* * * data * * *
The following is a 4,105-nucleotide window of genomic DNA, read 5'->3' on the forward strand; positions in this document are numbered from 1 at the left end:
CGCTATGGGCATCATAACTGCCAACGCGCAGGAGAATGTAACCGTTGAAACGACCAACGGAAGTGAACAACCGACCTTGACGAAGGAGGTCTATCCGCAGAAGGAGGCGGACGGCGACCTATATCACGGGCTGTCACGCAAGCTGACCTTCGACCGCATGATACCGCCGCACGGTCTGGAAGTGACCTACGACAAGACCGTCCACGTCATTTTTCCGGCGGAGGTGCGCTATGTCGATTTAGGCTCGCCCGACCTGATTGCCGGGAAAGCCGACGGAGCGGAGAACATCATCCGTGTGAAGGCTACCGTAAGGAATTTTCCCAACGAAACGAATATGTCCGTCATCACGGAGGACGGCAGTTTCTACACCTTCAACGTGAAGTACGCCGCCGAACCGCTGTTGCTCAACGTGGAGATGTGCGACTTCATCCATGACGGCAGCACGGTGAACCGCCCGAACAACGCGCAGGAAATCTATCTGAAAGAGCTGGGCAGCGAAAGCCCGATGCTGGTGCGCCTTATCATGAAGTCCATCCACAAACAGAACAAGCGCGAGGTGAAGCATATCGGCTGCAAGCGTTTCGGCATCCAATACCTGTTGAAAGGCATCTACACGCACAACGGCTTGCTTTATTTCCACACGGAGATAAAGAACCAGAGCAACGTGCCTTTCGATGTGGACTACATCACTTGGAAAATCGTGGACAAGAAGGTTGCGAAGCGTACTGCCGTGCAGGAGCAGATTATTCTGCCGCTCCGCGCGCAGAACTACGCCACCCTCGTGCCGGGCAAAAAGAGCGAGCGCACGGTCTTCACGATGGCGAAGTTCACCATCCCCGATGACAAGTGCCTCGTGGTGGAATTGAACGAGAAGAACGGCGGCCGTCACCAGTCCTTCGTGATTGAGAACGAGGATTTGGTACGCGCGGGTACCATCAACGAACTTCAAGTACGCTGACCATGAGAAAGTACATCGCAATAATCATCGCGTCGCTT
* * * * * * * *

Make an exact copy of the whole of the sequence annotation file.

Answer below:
The following is a 4,105-nucleotide window of genomic DNA, read 5'->3' on the forward strand; positions in this document are numbered from 1 at the left end:
CGCTATGGGCATCATAACTGCCAACGCGCAGGAGAATGTAACCGTTGAAACGACCAACGGAAGTGAACAACCGACCTTGACGAAGGAGGTCTATCCGCAGAAGGAGGCGGACGGCGACCTATATCACGGGCTGTCACGCAAGCTGACCTTCGACCGCATGATACCGCCGCACGGTCTGGAAGTGACCTACGACAAGACCGTCCACGTCATTTTTCCGGCGGAGGTGCGCTATGTCGATTTAGGCTCGCCCGACCTGATTGCCGGGAAAGCCGACGGAGCGGAGAACATCATCCGTGTGAAGGCTACCGTAAGGAATTTTCCCAACGAAACGAATATGTCCGTCATCACGGAGGACGGCAGTTTCTACACCTTCAACGTGAAGTACGCCGCCGAACCGCTGTTGCTCAACGTGGAGATGTGCGACTTCATCCATGACGGCAGCACGGTGAACCGCCCGAACAACGCGCAGGAAATCTATCTGAAAGAGCTGGGCAGCGAAAGCCCGATGCTGGTGCGCCTTATCATGAAGTCCATCCACAAACAGAACAAGCGCGAGGTGAAGCATATCGGCTGCAAGCGTTTCGGCATCCAATACCTGTTGAAAGGCATCTACACGCACAACGGCTTGCTTTATTTCCACACGGAGATAAAGAACCAGAGCAACGTGCCTTTCGATGTGGACTACATCACTTGGAAAATCGTGGACAAGAAGGTTGCGAAGCGTACTGCCGTGCAGGAGCAGATTATTCTGCCGCTCCGCGCGCAGAACTACGCCACCCTCGTGCCGGGCAAAAAGAGCGAGCGCACGGTCTTCACGATGGCGAAGTTCACCATCCCCGATGACAAGTGCCTCGTGGTGGAATTGAACGAGAAGAACGGCGGCCGTCACCAGTCCTTCGTGATTGAGAACGAGGATTTGGTACGCGCGGGTACCATCAACGAACTTCAAGTACGCTGACCATGAGAAAGTACATCGCAATAATCATCGCGTCGCTT